What Prof. Myers statements boil down to is an argument from authority: scientists are really smart and most of them are atheists therefore, atheism is true and if you study science and become really smart you too will become an atheist.


Had your fill of PZ related tales? No! Check these out:
PZ Myers and Pavlov’s Monkeys

PZ Myers - The Desecration Delusion

PZ Myers Complements Christianity

PZ Myers - Transubstantiating from Scientist to Neo-Atheist Activist

20 comments:

  1. A little dense are yah? here- I'll spell it out.

    Science is a method for exploring and explaning our world.

    Religion is a method for exploring and explaining our world.

    Science has a higher accuracy rate than religion.

    As science explains things the religious explanations falter and the arguments become less convincing.

    Further more, scientific thinking spreads- testing ideas and checking to insure that they are true.

    Now, I know you aren't atheists, but if you accept that science paints an accurate picture of reality than you will ALWAYS try to advance it. After all, the truth has nothing to hide. And you will attempt to advance science because it would favor you- you are right after all...

    As for "smuggling in atheism"... if the study of reality reflects atheism so much that an objective look at reality supports it... you have a problem.

    Of course, scientists aren't perfectly objective, but when the majority of scientists are DIFFERANT than the mainstream, they are probably right- after all, they spend their time studying these things. It IS there field of expertise.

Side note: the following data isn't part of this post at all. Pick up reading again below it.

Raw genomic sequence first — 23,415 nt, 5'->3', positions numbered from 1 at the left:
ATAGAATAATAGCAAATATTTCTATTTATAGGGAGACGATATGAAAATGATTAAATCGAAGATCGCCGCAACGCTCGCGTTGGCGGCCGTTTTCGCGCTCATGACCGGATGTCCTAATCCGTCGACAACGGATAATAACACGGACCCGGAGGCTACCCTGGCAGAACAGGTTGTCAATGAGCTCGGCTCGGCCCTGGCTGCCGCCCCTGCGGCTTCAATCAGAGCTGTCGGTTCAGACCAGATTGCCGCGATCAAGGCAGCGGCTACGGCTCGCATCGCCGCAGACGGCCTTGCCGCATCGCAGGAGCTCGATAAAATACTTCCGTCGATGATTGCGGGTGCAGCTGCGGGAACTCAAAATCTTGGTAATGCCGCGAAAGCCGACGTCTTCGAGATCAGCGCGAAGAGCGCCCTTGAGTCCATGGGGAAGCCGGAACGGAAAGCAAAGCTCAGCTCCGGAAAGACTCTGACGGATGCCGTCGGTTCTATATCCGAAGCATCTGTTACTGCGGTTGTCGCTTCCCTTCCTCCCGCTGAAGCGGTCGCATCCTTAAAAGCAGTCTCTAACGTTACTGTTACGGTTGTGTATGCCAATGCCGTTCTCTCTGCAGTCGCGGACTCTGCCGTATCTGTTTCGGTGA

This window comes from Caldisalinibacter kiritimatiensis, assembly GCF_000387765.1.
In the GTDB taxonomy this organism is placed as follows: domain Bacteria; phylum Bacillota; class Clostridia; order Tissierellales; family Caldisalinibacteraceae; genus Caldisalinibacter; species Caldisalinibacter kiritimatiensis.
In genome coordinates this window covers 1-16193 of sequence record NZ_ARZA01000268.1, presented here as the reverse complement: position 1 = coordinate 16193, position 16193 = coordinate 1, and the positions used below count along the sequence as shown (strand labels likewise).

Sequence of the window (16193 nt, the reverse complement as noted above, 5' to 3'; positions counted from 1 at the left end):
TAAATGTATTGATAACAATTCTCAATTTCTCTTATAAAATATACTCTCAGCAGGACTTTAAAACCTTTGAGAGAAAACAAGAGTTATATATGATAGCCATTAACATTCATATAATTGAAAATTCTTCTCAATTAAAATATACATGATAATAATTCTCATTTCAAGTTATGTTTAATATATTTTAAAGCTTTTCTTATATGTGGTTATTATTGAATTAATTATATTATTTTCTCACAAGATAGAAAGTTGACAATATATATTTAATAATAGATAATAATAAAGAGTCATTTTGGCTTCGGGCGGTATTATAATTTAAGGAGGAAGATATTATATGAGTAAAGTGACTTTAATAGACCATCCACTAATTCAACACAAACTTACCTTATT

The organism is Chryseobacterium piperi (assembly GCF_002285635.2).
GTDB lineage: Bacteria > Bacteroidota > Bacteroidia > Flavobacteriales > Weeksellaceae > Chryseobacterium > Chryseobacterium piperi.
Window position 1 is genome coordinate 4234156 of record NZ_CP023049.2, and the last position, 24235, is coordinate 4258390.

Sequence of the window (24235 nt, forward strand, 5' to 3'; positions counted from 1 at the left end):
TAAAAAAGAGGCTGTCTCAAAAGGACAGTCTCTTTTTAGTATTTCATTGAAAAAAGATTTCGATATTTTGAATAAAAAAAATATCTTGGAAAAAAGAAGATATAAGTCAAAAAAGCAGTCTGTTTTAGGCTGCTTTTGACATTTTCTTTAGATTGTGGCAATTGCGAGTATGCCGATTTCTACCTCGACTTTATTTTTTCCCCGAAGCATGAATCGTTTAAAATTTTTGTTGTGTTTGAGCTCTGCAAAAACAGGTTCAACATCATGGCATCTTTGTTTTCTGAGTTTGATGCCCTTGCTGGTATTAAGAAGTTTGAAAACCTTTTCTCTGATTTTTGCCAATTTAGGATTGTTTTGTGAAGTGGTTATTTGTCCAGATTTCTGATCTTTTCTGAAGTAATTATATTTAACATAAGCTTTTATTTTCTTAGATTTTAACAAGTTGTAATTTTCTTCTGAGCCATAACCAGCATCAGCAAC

As for "feeling realived"... no he hasn't performed a massive statistical study. That would be helpful to prove his assertion. As it is he only has personal testimonies. However "finding no police man"... God is EVERYWHERE. Do I have to remind Christians the tenants of their own faith? This isn't escaping the police- it is finding what you did wasn't a crime in the first place.

    And a child shall lead them. More to the point children happen not to be indoctinated and ask questions no one else does. Most of the time they are stupid questions. However, occasionally they ask important ones.

    And religion? It can't answer them... even though it claims it can. Why did God create the universe is my favorite, followed by theodicity.

    As for non rational arguments and rebeliousness... need I remind you you just lambasted Dawkins for not using a survey? In this case you have no data points whatsoever. The hypocricy is stunning.

    You are familiar with the criteria that if a prediction can only be assertained in hindsight it is too vague to have been valid?

    You are familiar with evolution and the fossil record? It is complete, but there is no reason to believe the processes were differant in the past. Default view and you assert it is wrong for no reason- in fact you call the default a "worldview". Unless evidence is presented otherwise the default is the most rational view.